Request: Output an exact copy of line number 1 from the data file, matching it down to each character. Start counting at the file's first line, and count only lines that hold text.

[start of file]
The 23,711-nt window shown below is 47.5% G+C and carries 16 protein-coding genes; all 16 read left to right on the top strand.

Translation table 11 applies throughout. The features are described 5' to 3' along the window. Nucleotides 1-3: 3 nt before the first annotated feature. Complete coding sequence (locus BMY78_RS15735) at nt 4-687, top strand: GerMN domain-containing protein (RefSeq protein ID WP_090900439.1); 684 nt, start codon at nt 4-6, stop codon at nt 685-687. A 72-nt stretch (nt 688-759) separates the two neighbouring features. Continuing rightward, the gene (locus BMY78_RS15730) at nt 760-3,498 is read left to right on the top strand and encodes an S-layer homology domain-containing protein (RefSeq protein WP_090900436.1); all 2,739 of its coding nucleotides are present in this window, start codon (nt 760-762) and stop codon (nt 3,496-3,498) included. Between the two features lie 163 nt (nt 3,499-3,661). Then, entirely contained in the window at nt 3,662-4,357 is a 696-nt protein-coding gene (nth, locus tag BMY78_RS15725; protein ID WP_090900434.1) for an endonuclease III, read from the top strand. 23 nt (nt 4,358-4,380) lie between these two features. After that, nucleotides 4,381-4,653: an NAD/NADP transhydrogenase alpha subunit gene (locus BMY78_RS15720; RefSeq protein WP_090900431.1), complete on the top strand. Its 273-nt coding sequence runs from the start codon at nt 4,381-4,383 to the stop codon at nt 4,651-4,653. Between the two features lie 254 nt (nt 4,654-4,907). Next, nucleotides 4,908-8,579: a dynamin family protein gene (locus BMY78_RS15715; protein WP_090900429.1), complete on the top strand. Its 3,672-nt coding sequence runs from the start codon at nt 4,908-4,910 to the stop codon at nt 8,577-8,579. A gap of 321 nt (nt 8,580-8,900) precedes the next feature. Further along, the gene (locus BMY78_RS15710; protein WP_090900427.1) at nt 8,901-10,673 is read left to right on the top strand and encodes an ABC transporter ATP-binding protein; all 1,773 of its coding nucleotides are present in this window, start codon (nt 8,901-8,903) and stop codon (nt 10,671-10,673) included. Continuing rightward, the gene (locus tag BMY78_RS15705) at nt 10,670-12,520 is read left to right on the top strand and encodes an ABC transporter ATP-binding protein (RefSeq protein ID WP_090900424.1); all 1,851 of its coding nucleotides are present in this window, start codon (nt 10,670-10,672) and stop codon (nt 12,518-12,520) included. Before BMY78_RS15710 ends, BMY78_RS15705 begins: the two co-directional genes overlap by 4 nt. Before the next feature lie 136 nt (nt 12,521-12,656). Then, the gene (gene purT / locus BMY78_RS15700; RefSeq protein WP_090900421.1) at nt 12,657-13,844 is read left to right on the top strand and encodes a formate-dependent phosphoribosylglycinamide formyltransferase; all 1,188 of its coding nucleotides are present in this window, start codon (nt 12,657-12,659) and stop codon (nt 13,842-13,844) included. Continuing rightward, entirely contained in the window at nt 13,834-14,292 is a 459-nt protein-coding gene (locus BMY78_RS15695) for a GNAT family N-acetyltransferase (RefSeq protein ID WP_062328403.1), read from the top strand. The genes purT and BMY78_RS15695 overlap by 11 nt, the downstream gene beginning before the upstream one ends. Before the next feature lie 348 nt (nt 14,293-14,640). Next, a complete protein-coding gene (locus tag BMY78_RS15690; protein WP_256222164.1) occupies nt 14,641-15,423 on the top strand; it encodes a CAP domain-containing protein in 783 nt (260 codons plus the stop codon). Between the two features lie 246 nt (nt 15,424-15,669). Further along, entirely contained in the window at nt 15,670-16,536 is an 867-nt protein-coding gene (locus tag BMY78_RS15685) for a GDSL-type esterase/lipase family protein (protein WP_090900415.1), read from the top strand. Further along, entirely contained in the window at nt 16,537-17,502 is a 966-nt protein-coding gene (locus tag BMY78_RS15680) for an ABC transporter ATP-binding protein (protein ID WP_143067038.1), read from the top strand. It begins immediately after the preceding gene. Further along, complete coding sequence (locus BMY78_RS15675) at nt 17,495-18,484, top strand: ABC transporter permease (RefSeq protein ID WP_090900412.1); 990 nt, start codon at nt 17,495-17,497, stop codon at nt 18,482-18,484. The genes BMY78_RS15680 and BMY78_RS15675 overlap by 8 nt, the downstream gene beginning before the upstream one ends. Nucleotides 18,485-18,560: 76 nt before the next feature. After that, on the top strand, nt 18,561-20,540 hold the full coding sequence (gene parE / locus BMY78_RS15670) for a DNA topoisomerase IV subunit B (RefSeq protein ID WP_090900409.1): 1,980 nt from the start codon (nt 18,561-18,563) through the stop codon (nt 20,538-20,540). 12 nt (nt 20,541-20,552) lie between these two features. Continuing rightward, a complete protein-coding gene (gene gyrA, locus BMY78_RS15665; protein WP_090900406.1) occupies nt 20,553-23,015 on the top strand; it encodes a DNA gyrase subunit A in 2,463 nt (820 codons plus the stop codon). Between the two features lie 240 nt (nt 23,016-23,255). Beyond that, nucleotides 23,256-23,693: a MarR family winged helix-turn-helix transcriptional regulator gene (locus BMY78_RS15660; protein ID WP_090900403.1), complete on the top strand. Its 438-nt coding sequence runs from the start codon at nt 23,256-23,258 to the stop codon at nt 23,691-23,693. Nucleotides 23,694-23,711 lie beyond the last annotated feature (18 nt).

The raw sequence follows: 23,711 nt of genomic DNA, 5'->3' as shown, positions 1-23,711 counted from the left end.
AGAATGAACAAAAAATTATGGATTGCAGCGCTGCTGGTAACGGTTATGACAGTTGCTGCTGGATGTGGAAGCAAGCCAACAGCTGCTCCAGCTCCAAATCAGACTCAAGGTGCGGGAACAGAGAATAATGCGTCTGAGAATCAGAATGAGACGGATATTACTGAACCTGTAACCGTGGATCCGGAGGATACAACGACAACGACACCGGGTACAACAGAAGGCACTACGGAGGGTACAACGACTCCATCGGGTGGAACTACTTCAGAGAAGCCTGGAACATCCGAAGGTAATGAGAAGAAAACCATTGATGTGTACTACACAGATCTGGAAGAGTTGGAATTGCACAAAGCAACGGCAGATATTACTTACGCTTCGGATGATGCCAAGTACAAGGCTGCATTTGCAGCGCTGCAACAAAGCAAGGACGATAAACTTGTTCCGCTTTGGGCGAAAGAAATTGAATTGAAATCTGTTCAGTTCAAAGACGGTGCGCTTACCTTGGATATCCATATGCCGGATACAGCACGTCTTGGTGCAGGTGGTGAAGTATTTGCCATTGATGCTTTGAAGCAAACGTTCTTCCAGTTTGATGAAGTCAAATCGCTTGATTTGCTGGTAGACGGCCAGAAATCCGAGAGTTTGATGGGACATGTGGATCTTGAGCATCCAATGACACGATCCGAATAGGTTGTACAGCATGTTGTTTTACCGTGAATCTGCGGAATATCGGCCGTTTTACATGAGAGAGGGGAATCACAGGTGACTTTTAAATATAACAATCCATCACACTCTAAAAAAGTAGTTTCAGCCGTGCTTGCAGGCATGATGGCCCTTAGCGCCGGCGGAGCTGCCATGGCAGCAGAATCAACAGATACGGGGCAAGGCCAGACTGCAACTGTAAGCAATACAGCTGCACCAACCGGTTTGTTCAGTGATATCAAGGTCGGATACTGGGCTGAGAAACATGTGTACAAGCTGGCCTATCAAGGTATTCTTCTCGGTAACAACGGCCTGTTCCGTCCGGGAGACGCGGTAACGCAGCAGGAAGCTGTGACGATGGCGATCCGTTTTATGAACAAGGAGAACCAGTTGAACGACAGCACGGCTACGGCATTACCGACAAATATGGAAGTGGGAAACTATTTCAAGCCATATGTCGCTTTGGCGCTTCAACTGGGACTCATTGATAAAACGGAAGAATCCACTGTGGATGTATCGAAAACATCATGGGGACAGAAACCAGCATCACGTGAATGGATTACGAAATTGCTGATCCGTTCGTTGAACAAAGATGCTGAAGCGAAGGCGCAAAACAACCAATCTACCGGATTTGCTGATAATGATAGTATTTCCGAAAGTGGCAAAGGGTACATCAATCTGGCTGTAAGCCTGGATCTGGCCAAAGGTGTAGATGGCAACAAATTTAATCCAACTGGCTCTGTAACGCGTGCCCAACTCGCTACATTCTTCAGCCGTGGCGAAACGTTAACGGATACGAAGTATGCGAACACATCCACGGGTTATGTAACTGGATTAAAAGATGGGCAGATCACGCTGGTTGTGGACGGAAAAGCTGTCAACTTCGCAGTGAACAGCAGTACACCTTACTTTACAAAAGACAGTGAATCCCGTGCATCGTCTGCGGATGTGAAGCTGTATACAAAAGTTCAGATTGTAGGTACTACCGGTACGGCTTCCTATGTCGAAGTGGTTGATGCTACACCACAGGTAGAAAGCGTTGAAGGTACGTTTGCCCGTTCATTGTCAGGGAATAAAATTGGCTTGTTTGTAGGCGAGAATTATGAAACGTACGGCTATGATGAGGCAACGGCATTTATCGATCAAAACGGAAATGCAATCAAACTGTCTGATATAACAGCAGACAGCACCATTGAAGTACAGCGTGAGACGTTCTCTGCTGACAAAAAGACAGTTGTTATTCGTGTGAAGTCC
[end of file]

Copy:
The 23,711-nt window shown below is 47.5% G+C and carries 16 protein-coding genes; all 16 read left to right on the top strand.